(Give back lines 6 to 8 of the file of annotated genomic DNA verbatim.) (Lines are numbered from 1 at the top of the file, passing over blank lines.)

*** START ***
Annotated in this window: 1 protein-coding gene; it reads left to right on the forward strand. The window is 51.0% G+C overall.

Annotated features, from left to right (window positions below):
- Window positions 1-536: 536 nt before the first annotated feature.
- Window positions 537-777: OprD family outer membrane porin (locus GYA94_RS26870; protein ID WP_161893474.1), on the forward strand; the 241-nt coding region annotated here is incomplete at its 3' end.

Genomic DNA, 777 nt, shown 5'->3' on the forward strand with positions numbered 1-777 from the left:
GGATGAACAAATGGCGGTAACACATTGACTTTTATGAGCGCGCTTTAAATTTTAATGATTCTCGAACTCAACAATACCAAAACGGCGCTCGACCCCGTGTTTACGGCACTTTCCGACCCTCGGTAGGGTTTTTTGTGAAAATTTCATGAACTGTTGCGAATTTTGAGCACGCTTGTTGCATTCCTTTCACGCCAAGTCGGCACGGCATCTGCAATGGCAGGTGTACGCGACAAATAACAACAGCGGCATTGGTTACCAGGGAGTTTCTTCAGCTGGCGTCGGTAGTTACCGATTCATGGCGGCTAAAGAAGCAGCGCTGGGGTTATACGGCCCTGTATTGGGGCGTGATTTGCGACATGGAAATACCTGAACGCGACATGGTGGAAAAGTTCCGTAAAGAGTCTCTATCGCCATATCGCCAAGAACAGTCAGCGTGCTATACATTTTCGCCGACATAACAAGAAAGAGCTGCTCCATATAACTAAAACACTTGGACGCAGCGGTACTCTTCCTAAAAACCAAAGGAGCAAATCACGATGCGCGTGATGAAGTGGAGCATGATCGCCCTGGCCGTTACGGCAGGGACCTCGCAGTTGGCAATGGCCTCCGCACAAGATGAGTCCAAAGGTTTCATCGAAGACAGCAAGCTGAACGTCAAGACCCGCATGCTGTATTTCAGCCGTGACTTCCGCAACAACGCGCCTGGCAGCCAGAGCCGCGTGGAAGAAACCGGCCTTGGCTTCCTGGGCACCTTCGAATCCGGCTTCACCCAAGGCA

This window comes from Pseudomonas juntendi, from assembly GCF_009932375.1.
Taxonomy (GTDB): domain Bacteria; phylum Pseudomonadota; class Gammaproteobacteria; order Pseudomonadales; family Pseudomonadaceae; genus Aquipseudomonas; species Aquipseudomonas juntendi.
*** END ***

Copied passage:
GGATGAACAAATGGCGGTAACACATTGACTTTTATGAGCGCGCTTTAAATTTTAATGATTCTCGAACTCAACAATACCAAAACGGCGCTCGACCCCGTGTTTACGGCACTTTCCGACCCTCGGTAGGGTTTTTTGTGAAAATTTCATGAACTGTTGCGAATTTTGAGCACGCTTGTTGCATTCCTTTCACGCCAAGTCGGCACGGCATCTGCAATGGCAGGTGTACGCGACAAATAACAACAGCGGCATTGGTTACCAGGGAGTTTCTTCAGCTGGCGTCGGTAGTTACCGATTCATGGCGGCTAAAGAAGCAGCGCTGGGGTTATACGGCCCTGTATTGGGGCGTGATTTGCGACATGGAAATACCTGAACGCGACATGGTGGAAAAGTTCCGTAAAGAGTCTCTATCGCCATATCGCCAAGAACAGTCAGCGTGCTATACATTTTCGCCGACATAACAAGAAAGAGCTGCTCCATATAACTAAAACACTTGGACGCAGCGGTACTCTTCCTAAAAACCAAAGGAGCAAATCACGATGCGCGTGATGAAGTGGAGCATGATCGCCCTGGCCGTTACGGCAGGGACCTCGCAGTTGGCAATGGCCTCCGCACAAGATGAGTCCAAAGGTTTCATCGAAGACAGCAAGCTGAACGTCAAGACCCGCATGCTGTATTTCAGCCGTGACTTCCGCAACAACGCGCCTGGCAGCCAGAGCCGCGTGGAAGAAACCGGCCTTGGCTTCCTGGGCACCTTCGAATCCGGCTTCACCCAAGGCA

This window comes from Pseudomonas juntendi, from assembly GCF_009932375.1.
Taxonomy (GTDB): domain Bacteria; phylum Pseudomonadota; class Gammaproteobacteria; order Pseudomonadales; family Pseudomonadaceae; genus Aquipseudomonas; species Aquipseudomonas juntendi.